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Couple to launch Supreme Court appeal in bid to win civil partnerships for all

Charles Keidan and Rebecca Stenfield look to crowdfunding to pay for next stage of legal appeal

23 February, 2017 — By Dan Carrier

Charles Keidan and Rebecca Steinfeld

A COUPLE fighting to change the law so they can have a civil partnership instead of getting married are hoping to raise funds to take their case to the Supreme Court.

Charles Keidan, who is from Belsize Park, and his partner Rebecca Steinfeld say they will fight on despite losing a case at the Court of Appeal on Tuesday in which the three judges said the government needed “more time” to decide if civil partnerships should be extended to heterosexual couples.

It is now 13 years since civil partnerships were made available to gay and lesbian couples who want the right to secure legal status for their relationships. Since then, same-sex marriages have been made legal. Mr Keidan and Ms Steinfeld now face paying legal costs of £25,000 and will have to find a similar amount to take their case to the Supreme Court, the next court above the Court of Appeal.

They will be submitting legal papers tomorrow (Friday) for their case to go to the country’s most senior judges to consider. Ms Steinfeld told the New Journal the couple had set up a crowdfunding initiative to try to cover costs, and would not back down in light of the most recent ruling.

She said: “We are very disappointed because we have come so close and the judges agreed on so much. It was a split decision, and we lost on a small technicality. The court says the government needs a little more time, but we feel they have had enough and in the interim there will be people who suffer material detriment because of this.”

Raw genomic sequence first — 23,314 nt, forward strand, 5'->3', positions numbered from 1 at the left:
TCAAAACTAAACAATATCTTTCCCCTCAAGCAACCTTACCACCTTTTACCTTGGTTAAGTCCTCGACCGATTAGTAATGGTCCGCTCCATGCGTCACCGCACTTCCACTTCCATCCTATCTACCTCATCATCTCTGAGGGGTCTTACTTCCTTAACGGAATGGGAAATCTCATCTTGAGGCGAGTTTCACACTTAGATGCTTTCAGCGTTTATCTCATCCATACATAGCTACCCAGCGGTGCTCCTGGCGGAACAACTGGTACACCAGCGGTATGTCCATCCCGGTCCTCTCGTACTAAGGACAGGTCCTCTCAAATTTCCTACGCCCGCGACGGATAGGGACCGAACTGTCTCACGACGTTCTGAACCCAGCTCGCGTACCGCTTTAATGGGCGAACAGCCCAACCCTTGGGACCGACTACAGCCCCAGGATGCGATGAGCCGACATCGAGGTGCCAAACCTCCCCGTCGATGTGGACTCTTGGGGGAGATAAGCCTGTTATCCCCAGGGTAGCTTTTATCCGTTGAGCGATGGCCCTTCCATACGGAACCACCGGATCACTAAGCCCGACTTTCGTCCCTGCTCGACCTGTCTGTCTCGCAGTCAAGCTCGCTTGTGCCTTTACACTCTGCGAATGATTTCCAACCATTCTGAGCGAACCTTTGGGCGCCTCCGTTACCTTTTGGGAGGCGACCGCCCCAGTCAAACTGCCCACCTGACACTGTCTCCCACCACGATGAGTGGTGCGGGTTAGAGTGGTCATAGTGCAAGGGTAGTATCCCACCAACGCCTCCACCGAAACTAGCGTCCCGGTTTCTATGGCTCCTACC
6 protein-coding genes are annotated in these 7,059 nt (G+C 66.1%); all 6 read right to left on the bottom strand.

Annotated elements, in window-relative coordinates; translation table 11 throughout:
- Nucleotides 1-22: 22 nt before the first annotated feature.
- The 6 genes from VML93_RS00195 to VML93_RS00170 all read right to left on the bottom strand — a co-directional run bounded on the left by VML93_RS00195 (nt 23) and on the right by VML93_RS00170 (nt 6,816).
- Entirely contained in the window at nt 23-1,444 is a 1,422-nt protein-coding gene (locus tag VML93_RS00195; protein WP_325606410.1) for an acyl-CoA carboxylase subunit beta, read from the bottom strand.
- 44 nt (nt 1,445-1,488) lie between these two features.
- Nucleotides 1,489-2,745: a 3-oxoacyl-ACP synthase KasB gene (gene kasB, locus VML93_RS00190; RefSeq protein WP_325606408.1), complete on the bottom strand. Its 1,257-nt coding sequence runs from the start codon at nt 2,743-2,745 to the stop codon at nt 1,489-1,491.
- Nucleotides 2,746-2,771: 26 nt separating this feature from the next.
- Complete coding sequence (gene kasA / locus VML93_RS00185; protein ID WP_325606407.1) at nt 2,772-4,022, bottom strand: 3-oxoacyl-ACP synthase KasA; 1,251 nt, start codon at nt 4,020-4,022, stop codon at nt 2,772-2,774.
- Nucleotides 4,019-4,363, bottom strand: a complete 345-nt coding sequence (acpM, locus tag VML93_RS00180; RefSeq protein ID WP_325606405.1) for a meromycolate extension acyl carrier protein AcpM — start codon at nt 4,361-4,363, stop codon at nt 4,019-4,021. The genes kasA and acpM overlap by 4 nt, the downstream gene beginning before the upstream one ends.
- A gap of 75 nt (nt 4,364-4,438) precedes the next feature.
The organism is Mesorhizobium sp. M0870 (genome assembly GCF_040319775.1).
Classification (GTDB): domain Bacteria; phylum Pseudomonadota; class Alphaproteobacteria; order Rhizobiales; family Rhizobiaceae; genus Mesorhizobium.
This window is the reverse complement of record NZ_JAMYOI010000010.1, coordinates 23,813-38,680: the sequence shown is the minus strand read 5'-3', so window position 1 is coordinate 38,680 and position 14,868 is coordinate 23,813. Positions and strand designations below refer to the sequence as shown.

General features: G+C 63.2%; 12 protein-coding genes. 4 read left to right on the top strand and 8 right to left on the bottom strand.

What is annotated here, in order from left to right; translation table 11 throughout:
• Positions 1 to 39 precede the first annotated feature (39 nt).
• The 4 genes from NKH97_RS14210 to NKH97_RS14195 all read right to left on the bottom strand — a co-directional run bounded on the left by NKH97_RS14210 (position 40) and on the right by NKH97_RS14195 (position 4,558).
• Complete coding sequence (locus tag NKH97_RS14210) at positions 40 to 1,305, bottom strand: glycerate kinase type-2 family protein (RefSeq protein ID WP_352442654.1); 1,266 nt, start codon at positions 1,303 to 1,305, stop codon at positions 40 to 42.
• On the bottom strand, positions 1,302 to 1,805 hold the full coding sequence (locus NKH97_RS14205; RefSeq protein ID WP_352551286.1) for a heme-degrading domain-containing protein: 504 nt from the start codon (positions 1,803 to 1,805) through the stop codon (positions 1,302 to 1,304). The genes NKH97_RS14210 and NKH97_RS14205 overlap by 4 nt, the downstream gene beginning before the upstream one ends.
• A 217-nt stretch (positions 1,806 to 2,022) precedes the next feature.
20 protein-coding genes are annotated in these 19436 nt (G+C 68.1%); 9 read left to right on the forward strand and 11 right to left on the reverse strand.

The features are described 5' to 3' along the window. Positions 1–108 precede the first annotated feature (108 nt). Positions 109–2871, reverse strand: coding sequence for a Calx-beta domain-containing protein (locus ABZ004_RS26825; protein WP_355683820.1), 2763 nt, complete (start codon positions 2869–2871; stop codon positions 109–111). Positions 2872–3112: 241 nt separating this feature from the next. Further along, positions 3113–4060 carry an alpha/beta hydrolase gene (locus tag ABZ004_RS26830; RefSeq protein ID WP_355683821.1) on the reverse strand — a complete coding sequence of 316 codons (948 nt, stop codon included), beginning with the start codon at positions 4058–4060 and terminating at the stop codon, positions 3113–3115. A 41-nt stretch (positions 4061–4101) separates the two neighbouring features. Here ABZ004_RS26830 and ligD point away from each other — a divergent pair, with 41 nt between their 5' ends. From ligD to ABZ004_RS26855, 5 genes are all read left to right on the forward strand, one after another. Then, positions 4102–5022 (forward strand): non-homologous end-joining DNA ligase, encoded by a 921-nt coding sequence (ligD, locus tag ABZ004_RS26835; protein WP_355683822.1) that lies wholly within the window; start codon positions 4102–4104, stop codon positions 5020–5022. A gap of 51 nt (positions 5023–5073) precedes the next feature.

She hoped MPs would take on board the huge groundswell of public opinion backing their case, adding: “The writing is on the wall and we hope the government will act voluntarily to extend this to everyone – all it would take is to use the forthcoming Queen’s Speech to remove six words from the Civil Partnership Act, which state civil partnerships “must be of the same sex”. But if they do not, we will continue our campaign,” she said.

Mr Keidan, who worked as a volunteer for more than a decade at Queen’s Crescent Community Centre and was on its board as a trustee, met Ms Steinfeld, an academic, at a lecture at the London School of Economics six years ago. The couple, who have a child aged two, are engaged to be civil partners.

They were heartened by the support of Lady Justice Arden, who stated in her judgment that the “…bar potentially violates the appellants’ rights”, and “…the discrimination affects one of the closest relationships which one adult has with another and therefore concerns a very important part of their lives and identity”.

Ms Steinfeld said if they won the legal battle they would scrap plans they had for a low-key civil ceremony at a registry office. She added: “Before, I suppose we would have had a quiet ceremony – but now we will have to have a mega-bash to celebrate for everyone.”

The couple’s crowdfunding page is at

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